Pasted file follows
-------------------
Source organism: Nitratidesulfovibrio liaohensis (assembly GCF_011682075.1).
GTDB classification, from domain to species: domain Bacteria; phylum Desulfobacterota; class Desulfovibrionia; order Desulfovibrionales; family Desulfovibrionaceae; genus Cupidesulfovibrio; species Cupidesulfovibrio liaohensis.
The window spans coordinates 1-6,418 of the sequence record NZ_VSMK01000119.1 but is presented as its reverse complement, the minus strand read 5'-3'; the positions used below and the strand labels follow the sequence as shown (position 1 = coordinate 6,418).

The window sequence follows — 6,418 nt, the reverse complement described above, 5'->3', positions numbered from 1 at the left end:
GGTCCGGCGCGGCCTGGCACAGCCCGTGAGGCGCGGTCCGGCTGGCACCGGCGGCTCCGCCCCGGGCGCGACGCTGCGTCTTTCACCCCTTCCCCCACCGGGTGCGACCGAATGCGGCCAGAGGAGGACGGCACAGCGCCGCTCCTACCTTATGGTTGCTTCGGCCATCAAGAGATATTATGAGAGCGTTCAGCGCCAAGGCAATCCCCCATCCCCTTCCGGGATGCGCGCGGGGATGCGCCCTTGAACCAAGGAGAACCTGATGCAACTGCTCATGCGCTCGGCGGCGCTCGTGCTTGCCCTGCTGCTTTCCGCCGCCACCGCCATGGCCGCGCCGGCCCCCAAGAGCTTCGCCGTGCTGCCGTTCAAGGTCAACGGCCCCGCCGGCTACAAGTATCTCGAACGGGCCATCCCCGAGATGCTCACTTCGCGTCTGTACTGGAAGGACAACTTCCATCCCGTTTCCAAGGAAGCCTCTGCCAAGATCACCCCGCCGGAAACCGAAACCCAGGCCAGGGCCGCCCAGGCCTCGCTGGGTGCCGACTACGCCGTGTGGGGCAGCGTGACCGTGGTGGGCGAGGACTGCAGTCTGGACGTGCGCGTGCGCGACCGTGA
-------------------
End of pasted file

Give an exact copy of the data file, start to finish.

Source organism: Nitratidesulfovibrio liaohensis (assembly GCF_011682075.1).
GTDB classification, from domain to species: domain Bacteria; phylum Desulfobacterota; class Desulfovibrionia; order Desulfovibrionales; family Desulfovibrionaceae; genus Cupidesulfovibrio; species Cupidesulfovibrio liaohensis.
The window spans coordinates 1-6,418 of the sequence record NZ_VSMK01000119.1 but is presented as its reverse complement, the minus strand read 5'-3'; the positions used below and the strand labels follow the sequence as shown (position 1 = coordinate 6,418).

The window sequence follows — 6,418 nt, the reverse complement described above, 5'->3', positions numbered from 1 at the left end:
GGTCCGGCGCGGCCTGGCACAGCCCGTGAGGCGCGGTCCGGCTGGCACCGGCGGCTCCGCCCCGGGCGCGACGCTGCGTCTTTCACCCCTTCCCCCACCGGGTGCGACCGAATGCGGCCAGAGGAGGACGGCACAGCGCCGCTCCTACCTTATGGTTGCTTCGGCCATCAAGAGATATTATGAGAGCGTTCAGCGCCAAGGCAATCCCCCATCCCCTTCCGGGATGCGCGCGGGGATGCGCCCTTGAACCAAGGAGAACCTGATGCAACTGCTCATGCGCTCGGCGGCGCTCGTGCTTGCCCTGCTGCTTTCCGCCGCCACCGCCATGGCCGCGCCGGCCCCCAAGAGCTTCGCCGTGCTGCCGTTCAAGGTCAACGGCCCCGCCGGCTACAAGTATCTCGAACGGGCCATCCCCGAGATGCTCACTTCGCGTCTGTACTGGAAGGACAACTTCCATCCCGTTTCCAAGGAAGCCTCTGCCAAGATCACCCCGCCGGAAACCGAAACCCAGGCCAGGGCCGCCCAGGCCTCGCTGGGTGCCGACTACGCCGTGTGGGGCAGCGTGACCGTGGTGGGCGAGGACTGCAGTCTGGACGTGCGCGTGCGCGACCGTGA